Below are excerpts of the U.S. Army Corps of Engineers Francis E. Water Reservoir Recreation Operations Plan for 2018. You can read the full plan here.The plan, developed in partnership with Pennsylvania Fish and Boat Commission, and the Department of Conservation and Natural Resources, lists dates and release amounts for whitewater and fisheries releases for 2018, 2019, and 2020.The multi-year plan is based upon past program performance as well as input received through stakeholders. In 2018, water will again be allocated to ensure whitewater releases from July to late August and fisheries releases from July to early September. Seasonal precipitation and water accumulation will be used for releases later in the season (late August through mid-October).
The Army Corps will hold a total of 22 fishing releases and 24 whitewater release dates. Fisheries enhancement releases of up at least 50 cfs will occur on all other days during the recreation season.
Late season whitewater and fisheries enhancement releases are dependent upon additional water becoming available during the year. All dates are dependent on hydrologic conditions and the absence of the need for flood control operations.
The whitewater release schedule includes 24 dates (4 of which are dependent on sufficient water storage and not including final October weekend).
Planned whitewater release dates are:
* Dependent on additional water accumulation in reservoir
** The October weekend release is intended to provide a means of releasing any excess water that may have accumulated during the recreation season.
This is the last added increment for the 2018 recreation plan. Fisheries releases through the season will be assured before the final weekend (6-7 October) release will be considered. This release is intended to release all excess water.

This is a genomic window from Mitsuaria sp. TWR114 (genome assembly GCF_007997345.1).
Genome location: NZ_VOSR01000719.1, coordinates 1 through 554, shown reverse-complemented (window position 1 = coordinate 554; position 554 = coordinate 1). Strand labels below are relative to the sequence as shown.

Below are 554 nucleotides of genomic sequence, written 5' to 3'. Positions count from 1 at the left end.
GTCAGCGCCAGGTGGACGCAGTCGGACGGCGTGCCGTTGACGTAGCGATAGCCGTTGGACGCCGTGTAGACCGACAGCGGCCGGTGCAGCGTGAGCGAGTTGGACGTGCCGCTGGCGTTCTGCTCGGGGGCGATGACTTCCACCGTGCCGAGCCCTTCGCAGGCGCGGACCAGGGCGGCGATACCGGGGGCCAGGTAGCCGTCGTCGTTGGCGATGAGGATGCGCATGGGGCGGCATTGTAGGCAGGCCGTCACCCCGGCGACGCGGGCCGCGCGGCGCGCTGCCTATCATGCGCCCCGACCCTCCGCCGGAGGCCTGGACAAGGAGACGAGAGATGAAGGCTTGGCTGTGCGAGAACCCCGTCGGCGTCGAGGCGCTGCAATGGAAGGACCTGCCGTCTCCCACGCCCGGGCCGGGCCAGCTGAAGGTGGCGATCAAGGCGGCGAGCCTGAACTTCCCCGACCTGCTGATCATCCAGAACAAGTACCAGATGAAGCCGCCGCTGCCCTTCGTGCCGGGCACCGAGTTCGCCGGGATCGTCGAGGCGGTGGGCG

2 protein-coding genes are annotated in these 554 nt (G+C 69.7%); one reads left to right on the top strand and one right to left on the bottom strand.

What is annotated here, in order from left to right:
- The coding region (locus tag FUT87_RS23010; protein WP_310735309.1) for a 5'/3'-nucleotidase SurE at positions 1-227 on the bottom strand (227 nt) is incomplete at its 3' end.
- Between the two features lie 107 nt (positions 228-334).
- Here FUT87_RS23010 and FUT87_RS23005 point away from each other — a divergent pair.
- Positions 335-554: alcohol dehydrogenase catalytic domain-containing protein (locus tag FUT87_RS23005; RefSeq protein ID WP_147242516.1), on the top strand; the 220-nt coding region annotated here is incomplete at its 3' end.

Note: You want to avoid fishing on Whitewater Release Days!
Planned dates (22) for fishing releases (target 400 cfs)* are:
* Release will be set to match inflow with a target release up to 400 cfs. Inflow will not be augmented by use of storage to satisfy the 400 cfs target.
It is also important to note that once the water level in the reservoir reaches the target pool height for the recreation season, water is released to match outflow with inflow. So if there is a large rainfall event double check the stream gauges before you head out even if there is not a whitewater release planned.
The Lehigh Coldwater Fishery Alliance put together a handy flow and wade chart for the Lehigh River. Use the USGS flow gauge data and wade chart to determine when it is safe to wade or float the river. Heed the warnings in the chart. The Mighty Lehigh is extremely dangerous at high flows!
The Lehigh supports an impressive variety of mayflies, caddisflies and stoneflies.
Little Black Stoneflies begin in early-April and can hatch in tremendous numbers. The end of April will see Little Black Caddis, Grannoms and Hendricksons, along with a number of Caddis species.
May and June are "Prime Time" on the Lehigh and the March Brown, Grey Fox, Sulphur and Caddis hatches can be phenomenol. Hatches of Blue Wing Olives, Light Cahills and Isonychias begin in earnst in June.
As summer begins, Caddis still hatch in good numbers along with small Blue Wing Olives, Isonychias and summer Stenonemas (Sulphurs). Mornings can produce good hatches of Tricos in the Lehighton to Bowmanstown stretch.
Come fall Isonychias and evening hatches of Sulphurs can be outstanding. Caddis and Blue Wing Olives will be the flies the fish will key on as late fall approaches. Fishing with streamers and Wooly Buggers can be quite productive during this time of year as well. In fact, Wooly Buggers and streamers fished with a sinking line will produce fish all year long.
The LRSA has published one of the better hatch charts for the Lehigh River (reproduced below).
If you haven't fished the Lehigh River give it a chance the next time you are in the area - you just might be surprised at how well it fishes.
Visit our DIY Guide to Fly Fishing in Pennsylvania for information on other fly fishing destinations in Pennsylvania.
Ken is an avid fisherman of 40+ years who loves to explore and is on a quest to map the best places for fly fishing in America. He created the DIY Fly Fishing App to share this information and help you find new places to fish.